In most cases it is better to allow some image reduction rather than use a dithered rendering since the reduction in color depth will almost always produce a "palettized" appearance, wheareas the method used to reduce image size eliminates aliasing, even at the 1:8 ratio.
The default for DITHER is 0 (only when no other method)
VGAa boolean value which, if false, disables video mode 13.
The default for VGA is TRUE
VESAa boolean value which, if false, disables the VESA modes.
The default for VESA is TRUE
MAXWIDESpecifies the maximum display width mode to use. This can be used to limit JAY to modes which, although supported by the video card, exceed the capability of the connected monitor.
default = 1024
ERASEa boolean value which, if FALSE, will not erase the previous image if the next image can be rendered in the same video mode.
default = TRUE
You may wish to use VGA or VESA if JAY is incorrectly sensing the presence of either interface, or if you wish to see what images look like on an old VGA card.

MONO can be used to force monochromatic displays, which can sometimes have higher resolution than the color counterpart due to video memory limitations, and, therefore, avoid the decimation process used in scaling.

Some answers to some common questions

Q. How does JAY achieve its speed?
A. Without divulging everything used to render images quickly, we can tell you the two most important factors are ASSEMBLY language procedures for the Inverse Discrete Cosine Transforms (IDCT) and YCbCr to RGB color space transforms, and scaled integer math.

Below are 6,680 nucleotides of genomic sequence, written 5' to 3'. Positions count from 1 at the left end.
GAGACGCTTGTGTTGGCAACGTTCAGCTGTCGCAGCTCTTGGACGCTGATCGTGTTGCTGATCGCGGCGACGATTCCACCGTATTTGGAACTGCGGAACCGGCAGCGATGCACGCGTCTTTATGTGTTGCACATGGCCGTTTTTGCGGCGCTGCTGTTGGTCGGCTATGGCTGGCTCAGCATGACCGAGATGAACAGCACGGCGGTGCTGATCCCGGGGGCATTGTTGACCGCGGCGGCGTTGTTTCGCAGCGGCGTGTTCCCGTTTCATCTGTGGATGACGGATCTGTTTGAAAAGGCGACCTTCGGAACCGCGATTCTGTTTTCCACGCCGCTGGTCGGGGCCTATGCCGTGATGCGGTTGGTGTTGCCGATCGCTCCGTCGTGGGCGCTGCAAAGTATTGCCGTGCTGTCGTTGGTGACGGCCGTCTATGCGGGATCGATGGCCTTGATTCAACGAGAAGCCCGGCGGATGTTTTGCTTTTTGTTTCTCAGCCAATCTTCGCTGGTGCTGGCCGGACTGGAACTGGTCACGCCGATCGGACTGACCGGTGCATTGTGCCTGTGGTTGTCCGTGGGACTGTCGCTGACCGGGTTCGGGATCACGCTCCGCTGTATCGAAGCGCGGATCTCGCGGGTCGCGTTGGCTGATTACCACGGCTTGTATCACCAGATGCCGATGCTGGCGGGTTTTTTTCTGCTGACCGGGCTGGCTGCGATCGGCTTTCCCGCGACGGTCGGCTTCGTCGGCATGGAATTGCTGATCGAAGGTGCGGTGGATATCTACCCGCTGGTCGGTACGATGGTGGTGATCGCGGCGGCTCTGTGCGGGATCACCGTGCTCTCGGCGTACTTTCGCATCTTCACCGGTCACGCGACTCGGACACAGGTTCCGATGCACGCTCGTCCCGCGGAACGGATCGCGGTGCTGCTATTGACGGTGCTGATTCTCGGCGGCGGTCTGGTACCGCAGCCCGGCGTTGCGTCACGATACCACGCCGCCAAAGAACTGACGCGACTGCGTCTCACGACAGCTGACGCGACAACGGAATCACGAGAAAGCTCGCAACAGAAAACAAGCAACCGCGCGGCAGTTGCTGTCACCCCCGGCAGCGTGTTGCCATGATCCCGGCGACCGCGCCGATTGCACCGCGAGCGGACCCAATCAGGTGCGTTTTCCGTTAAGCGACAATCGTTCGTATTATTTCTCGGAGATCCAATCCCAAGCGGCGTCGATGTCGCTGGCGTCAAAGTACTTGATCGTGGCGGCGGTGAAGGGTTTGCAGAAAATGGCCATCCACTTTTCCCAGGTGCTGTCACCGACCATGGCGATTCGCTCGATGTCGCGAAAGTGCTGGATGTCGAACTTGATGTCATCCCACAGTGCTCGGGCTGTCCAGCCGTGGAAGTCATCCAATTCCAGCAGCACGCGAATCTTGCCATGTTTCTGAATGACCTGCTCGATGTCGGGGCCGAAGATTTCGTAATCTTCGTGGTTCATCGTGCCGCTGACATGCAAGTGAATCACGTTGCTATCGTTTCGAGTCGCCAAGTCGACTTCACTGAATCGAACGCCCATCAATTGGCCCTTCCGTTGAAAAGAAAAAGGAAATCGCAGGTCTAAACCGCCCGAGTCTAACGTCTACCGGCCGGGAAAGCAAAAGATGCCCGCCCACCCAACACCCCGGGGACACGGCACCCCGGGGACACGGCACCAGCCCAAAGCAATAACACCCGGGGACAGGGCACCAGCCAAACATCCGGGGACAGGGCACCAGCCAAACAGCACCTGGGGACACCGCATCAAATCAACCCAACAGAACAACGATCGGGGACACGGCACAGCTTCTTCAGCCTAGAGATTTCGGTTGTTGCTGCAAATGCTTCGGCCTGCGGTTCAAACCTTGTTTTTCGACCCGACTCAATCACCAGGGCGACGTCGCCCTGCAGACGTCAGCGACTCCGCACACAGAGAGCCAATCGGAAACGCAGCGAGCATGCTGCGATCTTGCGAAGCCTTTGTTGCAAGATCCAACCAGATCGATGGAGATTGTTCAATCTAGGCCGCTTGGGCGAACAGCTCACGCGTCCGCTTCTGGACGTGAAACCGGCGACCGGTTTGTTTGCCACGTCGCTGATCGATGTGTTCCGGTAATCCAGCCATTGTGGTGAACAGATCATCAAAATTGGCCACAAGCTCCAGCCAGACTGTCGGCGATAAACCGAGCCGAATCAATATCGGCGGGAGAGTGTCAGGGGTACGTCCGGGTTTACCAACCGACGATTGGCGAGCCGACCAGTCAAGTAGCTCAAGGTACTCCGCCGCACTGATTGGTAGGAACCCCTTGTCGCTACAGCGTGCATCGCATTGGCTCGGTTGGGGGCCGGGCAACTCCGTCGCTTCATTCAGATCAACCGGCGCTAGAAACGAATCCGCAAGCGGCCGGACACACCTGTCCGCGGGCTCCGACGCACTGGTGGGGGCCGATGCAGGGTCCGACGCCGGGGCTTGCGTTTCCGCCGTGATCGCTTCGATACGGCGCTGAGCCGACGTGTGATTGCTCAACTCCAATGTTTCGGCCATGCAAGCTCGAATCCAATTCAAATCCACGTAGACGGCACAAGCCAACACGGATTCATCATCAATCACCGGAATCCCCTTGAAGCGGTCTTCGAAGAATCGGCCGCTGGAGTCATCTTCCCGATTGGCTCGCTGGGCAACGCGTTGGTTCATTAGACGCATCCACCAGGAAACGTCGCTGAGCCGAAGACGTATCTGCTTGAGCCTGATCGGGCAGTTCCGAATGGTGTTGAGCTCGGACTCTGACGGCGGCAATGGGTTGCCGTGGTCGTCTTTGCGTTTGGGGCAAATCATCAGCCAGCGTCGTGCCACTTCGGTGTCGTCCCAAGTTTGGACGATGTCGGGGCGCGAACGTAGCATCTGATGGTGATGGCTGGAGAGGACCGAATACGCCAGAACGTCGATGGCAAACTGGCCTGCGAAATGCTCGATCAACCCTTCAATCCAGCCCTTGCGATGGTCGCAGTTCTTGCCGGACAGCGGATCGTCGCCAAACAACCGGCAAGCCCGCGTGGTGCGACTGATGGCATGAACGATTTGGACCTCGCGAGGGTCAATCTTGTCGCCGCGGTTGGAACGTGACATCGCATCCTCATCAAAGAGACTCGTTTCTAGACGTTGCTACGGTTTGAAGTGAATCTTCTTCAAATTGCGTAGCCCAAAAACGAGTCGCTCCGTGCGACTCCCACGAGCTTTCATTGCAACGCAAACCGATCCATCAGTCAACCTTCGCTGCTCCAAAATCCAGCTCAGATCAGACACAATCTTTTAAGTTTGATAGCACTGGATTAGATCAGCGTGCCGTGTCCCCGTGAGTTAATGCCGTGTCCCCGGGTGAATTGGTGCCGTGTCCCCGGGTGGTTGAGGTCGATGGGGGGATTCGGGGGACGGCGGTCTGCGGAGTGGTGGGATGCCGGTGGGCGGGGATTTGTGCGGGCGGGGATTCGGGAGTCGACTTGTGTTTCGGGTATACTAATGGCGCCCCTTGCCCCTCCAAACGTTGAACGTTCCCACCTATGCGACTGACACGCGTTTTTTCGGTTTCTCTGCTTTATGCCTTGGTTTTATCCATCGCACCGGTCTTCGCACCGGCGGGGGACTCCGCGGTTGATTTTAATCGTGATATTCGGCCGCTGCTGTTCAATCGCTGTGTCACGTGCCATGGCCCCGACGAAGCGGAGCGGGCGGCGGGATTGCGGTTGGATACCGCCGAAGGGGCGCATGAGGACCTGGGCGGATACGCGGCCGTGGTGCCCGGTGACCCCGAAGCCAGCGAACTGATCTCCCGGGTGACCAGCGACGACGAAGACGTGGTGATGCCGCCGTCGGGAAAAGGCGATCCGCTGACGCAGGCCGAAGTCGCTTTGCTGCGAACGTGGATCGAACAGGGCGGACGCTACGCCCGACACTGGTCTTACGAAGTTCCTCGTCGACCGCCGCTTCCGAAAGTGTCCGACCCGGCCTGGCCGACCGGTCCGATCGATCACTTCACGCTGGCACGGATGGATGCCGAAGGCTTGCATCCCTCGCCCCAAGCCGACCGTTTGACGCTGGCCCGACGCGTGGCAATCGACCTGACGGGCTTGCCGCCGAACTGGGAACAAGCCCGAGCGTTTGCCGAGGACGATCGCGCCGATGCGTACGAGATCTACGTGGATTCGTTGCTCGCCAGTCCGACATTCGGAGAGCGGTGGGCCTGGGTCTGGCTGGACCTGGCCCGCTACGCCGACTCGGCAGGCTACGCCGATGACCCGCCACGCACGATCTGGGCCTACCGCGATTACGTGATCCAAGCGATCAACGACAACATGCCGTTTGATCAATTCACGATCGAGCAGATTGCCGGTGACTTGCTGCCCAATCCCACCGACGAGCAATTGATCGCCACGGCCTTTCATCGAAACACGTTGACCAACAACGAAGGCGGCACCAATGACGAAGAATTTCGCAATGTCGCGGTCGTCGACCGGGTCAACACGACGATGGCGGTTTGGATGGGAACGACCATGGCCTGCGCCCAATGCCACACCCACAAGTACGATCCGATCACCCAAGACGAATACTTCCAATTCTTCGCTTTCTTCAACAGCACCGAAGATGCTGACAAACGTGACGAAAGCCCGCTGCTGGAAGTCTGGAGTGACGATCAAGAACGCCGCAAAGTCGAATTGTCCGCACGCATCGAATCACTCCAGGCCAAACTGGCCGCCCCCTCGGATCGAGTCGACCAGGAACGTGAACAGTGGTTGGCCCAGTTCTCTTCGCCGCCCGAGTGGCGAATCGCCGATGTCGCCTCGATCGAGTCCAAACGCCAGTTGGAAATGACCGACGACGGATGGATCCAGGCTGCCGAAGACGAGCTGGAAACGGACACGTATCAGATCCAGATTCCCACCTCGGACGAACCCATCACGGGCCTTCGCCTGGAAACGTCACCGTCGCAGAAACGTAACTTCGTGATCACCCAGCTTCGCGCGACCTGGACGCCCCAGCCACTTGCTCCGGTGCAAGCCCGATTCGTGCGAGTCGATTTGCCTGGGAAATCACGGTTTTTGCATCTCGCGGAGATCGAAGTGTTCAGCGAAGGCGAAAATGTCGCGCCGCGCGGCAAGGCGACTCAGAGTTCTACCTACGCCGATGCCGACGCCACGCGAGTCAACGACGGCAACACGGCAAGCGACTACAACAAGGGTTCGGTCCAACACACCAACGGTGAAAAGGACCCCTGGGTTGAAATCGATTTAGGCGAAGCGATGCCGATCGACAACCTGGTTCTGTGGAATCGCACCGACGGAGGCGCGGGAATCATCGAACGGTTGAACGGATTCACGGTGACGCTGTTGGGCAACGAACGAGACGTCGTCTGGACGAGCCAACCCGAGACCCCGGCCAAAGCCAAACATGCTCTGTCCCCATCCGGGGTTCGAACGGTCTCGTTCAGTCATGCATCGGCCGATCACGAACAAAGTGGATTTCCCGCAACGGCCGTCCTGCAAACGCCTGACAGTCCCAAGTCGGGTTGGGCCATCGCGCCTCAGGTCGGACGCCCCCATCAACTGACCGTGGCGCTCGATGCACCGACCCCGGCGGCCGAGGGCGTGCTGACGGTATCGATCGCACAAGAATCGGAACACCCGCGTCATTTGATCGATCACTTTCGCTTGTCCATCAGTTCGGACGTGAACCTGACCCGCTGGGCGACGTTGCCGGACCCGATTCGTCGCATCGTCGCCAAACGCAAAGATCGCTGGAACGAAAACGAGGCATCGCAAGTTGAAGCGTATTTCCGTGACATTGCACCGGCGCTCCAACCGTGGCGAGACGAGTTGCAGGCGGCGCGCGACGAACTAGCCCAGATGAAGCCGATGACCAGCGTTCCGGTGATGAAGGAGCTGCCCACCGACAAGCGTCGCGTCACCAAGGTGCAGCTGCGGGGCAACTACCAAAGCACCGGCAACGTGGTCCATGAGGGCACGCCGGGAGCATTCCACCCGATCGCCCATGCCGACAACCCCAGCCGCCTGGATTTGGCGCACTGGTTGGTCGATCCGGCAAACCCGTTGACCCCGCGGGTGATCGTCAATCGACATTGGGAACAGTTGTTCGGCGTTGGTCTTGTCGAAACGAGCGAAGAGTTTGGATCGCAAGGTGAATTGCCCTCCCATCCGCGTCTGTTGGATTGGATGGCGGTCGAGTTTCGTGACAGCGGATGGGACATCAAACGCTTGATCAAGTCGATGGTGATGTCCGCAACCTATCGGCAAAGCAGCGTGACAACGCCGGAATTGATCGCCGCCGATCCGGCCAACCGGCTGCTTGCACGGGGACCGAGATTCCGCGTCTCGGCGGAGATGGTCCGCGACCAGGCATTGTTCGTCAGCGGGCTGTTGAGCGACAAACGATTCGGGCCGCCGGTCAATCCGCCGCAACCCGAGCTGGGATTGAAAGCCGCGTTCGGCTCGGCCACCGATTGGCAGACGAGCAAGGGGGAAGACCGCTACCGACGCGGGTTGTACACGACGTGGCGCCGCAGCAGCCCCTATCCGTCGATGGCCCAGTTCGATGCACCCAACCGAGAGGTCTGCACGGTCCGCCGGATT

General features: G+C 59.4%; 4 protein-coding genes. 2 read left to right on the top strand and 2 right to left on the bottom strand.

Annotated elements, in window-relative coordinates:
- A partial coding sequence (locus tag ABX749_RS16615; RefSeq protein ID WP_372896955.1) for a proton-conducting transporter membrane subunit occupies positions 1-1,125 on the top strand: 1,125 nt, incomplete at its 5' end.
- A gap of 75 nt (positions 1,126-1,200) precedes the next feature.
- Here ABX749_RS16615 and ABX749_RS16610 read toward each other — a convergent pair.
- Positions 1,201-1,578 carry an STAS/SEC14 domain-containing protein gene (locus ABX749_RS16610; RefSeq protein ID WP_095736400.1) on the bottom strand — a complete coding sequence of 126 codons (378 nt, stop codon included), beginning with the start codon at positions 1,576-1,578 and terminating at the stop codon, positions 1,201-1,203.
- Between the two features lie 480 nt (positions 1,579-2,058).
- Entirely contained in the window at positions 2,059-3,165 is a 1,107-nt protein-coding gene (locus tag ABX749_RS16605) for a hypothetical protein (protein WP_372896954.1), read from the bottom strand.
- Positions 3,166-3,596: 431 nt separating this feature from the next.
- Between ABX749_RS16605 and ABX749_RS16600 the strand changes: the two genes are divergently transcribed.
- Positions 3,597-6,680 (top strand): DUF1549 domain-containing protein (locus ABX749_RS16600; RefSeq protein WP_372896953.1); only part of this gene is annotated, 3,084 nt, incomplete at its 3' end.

Q. How accurate is the rendering of JAY?
A. As accurate as the video mode being used allows. There was no sacrifice in accuracy used to achieve the speed, only better math.

Q. Does JAY interpolate pixels during reduction or monochromatic rendering?
A. No, reduction is done by using a modification of the IDCT process to yield fewer pixels per coding block. This not only reduces errors, but is actually faster than interpolation. Monochrome images are rendered by simply discarding the color information, if any. JPEG images are stored in a color space called YCbCr, which stands for luminance (Y), chrominance-blue (Cb) and chrominance-red (Cr), by ignoring CbCr a monochrome image is obtained with less work.
Note: it is for these reasons that some programs can very rapidly produce monochromatic thumbnail images, usually at 1/8th the width and height, by discarding the color data and skipping the IDCT altogether.

Q. If you use only integer math, why does JAY require a 386 or better processor?
A. The answer to this one has nothing to do with integer vs floating point math, but the methods used in two areas required 32-bit registers or 386 instructions to perform well. One area is the process of extracting the Huffman encoded data from the file, and the other deals with the very large numbers at the end of the IDCT and beginning of color space conversion. An 8086 version could be written, but very few machines prior to the 386 are still in existance or outfitted with VGA or SVGA displays.

Q. What is this strange background on the JAY page?
A. It is a code fragment from JAY, in it you can see how the YCbCr information is changed into RGB information for the Green color element. (However, this is an older version than is currently used)

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Background image: "Forming the green element" code fragment from JAY.